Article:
1 November, 7.00 pm – “Leeches and Prayer – the Medicine of the Past” part of the Thames Valley History Festival.   Join me and Karen Maitland, author of the superb “Company of Liars”, at the Natural History Museum in Eton College – a venue where we are promised real leeches.

2 November –  Heffers Classics Festival – in association with Cambridge University’s Festival of Ideas. Such an honour to be invited! (When you see the lineup you’ll understand what I mean.) I’ll be talking about “Stories in Stones” – the tales that have slipped down the gaps of history. That will be the (relatively) easy part. I’ve also agreed to speak for Dido in a balloon debate about who was the greatest character in Classical Mythology. I’m still wondering why I said ‘yes’ to this. Unlike everyone else on the panel, I’m neither a classicist nor an Oxbridge graduate. Surely poor Dido has suffered enough? Details and tickets here.

Also in November – an eager horde from the Historical Writers’ Association will be descending on libraries to help celebrate  The Reading Agency ‘s History Month. Here’s my part in it:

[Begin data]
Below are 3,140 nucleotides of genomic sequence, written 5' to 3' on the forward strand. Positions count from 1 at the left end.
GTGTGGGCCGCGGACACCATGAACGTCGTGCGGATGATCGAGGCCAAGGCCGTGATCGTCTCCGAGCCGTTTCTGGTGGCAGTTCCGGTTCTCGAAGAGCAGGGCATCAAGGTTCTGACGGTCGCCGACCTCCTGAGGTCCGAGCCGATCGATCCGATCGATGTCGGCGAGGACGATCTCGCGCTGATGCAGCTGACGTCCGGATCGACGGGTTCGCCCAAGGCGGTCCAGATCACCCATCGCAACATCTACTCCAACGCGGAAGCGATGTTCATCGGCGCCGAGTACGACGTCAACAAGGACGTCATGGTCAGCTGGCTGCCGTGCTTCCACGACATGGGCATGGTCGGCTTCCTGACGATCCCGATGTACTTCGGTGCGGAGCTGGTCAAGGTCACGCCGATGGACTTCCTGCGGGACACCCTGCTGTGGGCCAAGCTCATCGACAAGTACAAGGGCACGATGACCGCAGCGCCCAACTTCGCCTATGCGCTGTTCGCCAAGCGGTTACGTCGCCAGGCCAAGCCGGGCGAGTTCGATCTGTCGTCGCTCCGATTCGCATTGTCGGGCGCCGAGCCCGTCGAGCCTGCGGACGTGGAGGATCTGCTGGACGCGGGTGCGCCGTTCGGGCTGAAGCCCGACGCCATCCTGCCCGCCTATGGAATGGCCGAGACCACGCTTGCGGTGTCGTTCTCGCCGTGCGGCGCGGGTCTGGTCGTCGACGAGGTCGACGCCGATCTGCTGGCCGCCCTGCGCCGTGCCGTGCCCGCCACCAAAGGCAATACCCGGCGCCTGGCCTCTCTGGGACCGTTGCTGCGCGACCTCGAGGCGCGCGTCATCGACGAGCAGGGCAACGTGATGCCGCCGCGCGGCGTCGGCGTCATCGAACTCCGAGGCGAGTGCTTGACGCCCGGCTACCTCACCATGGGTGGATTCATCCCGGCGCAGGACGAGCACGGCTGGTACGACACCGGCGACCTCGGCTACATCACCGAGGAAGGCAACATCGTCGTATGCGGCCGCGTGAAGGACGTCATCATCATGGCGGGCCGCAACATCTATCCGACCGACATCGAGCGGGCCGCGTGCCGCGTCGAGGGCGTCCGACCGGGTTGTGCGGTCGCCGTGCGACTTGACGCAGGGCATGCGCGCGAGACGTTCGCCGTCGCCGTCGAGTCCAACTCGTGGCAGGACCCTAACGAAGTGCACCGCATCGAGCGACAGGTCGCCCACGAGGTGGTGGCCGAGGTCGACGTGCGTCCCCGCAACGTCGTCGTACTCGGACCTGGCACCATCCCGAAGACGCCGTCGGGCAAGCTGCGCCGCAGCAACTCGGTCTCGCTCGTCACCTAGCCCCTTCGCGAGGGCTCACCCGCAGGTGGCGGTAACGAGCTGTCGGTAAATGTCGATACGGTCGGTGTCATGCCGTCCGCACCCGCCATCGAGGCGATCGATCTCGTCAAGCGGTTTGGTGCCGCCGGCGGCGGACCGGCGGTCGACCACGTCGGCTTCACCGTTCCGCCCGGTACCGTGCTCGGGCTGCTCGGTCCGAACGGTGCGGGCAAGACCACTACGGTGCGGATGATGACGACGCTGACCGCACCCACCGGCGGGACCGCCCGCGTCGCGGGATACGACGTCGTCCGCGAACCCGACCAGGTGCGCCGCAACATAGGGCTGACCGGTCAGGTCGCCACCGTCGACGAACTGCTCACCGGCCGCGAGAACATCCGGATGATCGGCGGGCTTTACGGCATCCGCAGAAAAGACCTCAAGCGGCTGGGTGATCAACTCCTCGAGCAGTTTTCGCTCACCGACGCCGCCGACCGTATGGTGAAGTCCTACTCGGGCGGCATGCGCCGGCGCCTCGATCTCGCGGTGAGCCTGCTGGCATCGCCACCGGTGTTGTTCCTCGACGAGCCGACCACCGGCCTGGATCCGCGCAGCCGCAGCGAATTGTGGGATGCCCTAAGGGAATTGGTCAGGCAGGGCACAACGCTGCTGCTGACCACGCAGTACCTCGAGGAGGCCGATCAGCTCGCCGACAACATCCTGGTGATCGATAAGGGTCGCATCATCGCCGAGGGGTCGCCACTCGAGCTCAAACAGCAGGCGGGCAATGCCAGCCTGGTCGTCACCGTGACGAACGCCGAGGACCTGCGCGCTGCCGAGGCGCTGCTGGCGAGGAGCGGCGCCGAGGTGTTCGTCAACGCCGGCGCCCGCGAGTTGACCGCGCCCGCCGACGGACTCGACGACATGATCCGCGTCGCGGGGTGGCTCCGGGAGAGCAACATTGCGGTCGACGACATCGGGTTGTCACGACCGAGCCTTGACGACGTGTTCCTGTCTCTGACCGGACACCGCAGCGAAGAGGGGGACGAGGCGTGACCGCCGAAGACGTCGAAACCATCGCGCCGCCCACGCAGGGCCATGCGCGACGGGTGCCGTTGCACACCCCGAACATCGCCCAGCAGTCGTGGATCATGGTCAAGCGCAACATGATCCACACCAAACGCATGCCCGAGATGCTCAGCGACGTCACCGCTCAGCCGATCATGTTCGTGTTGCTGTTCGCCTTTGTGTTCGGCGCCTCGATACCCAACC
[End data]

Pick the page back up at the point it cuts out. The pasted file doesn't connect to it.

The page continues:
7 NovemberUPDATE – the  afternoon visit to Honiton Library in Devon is now CANCELLED – sorry! But I will be doing the following visits the week after…

12 November – an evening at Calne Library with Ben Kane. Ben’s a very entertaining speaker so it should be good!

13 November – on a panel at the beautiful Bristol Central Library with the Vikings, two 19th century women, and the British Special Forces. Or at least their representatives – Robert Low, Kylie Fitzpatrick and Mike Williams.

First, drown your ape.

Welcome to my corner of the 2013 Wonder of Rome Blog Hop! There are (I think) seventeen of us linking up this weekend to offer blog posts on some aspect of Rome for your enjoyment. As you’ll have gathered, I’m Ruth Downie, and I write a series of crime novels featuring Roman army medic Ruso, and his British partner Tilla. Predictably, my choice for the Wonder of Rome is its doctors (even if they did learn most of what they knew from the Greeks).

As part of the Hop I’ll be giving a copy of the Ruso book of their choice to one randomly-chosen reader, so if you’d like to enter the draw, please leave a comment below and I’ll be in touch with the winner. (No, this is not a cunning ploy to make you read to the end. I know you have a ‘scroll’ button.)

Blog Hop logo August 15 to 19 2013

The Ruso books are set during the reign of the Emperor Hadrian, and I’m mightily glad they are. Not only because it’s an interesting period, but – as I discovered when it was too late to change it – I’ve escaped Galen by a gnat’s whisker.